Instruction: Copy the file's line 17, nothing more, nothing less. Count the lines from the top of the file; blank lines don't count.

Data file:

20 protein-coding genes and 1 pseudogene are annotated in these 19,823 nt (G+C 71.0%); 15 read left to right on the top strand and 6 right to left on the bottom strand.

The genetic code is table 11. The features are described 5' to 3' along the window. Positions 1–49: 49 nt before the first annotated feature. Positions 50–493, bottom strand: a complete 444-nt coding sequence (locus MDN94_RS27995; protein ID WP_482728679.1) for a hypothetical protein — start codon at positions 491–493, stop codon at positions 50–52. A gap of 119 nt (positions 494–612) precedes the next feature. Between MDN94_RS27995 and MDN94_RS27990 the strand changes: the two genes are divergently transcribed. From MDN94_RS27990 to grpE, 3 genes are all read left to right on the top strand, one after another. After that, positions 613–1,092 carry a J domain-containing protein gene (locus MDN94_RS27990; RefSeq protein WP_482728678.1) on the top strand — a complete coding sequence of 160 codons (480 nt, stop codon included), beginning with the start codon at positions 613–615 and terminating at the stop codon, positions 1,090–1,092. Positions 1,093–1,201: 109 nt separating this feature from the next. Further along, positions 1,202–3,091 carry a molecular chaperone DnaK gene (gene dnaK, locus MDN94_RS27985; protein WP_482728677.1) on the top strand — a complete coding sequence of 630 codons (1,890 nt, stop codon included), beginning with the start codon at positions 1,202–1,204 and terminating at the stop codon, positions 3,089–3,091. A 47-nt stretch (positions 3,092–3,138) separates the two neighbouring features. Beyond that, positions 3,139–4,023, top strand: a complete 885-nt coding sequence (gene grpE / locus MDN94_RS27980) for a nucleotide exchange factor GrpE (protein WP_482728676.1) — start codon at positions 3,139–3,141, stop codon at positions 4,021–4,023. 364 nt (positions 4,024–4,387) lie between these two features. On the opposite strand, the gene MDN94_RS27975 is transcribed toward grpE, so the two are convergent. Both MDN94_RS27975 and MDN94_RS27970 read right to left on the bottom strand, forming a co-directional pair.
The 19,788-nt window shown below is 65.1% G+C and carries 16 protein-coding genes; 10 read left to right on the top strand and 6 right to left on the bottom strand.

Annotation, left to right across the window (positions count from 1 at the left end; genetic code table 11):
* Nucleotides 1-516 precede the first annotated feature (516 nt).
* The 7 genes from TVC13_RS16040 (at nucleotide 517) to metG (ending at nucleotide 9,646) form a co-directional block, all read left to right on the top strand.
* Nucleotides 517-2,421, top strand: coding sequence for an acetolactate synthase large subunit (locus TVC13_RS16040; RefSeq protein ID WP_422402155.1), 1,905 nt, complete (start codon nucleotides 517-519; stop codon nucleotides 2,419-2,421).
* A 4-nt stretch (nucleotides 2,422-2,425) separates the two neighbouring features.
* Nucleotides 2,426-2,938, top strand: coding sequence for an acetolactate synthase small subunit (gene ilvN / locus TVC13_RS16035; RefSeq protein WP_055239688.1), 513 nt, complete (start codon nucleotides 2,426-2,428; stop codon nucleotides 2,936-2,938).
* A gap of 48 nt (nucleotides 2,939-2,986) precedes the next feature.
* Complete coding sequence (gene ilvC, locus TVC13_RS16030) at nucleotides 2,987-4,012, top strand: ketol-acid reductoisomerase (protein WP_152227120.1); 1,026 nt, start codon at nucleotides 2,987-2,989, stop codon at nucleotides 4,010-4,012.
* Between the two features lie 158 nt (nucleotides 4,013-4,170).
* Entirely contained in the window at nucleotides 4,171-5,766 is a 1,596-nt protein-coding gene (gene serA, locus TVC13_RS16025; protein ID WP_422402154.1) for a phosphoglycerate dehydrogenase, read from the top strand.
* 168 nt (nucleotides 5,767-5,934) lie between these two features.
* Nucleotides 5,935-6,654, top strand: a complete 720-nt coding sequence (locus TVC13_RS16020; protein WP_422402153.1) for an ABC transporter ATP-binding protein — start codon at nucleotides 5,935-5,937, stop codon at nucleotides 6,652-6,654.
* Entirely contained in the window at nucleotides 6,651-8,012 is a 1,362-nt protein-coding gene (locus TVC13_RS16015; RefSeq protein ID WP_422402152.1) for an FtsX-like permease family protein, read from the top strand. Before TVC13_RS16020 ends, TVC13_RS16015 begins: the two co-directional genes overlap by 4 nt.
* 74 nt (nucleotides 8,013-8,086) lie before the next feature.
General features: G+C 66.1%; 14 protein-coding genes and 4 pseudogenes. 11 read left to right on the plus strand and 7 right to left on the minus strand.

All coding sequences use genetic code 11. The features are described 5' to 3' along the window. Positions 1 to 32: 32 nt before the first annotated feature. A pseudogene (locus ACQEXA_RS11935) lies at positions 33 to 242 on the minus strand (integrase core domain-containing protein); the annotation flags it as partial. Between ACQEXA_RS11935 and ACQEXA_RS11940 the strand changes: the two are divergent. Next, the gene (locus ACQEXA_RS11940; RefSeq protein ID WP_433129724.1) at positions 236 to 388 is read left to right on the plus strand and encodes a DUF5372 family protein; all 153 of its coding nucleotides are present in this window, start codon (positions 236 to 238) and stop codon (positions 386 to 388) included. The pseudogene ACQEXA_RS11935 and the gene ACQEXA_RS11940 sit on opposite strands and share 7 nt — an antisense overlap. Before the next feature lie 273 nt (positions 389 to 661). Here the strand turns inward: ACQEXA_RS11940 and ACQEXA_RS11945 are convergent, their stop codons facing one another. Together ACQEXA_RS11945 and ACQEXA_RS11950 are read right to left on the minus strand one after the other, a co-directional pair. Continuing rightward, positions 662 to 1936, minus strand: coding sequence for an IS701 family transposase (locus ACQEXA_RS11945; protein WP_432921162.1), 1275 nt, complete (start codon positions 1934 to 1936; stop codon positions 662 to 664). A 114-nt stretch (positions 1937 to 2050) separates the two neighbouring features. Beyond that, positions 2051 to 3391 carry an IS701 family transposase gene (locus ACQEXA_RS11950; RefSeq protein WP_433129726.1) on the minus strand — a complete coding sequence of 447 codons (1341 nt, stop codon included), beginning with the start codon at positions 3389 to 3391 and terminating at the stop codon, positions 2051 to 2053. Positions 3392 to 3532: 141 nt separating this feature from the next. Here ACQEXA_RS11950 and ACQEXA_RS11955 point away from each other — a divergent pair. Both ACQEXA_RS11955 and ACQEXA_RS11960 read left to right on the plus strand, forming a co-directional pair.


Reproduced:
* 74 nt (nucleotides 8,013-8,086) lie before the next feature.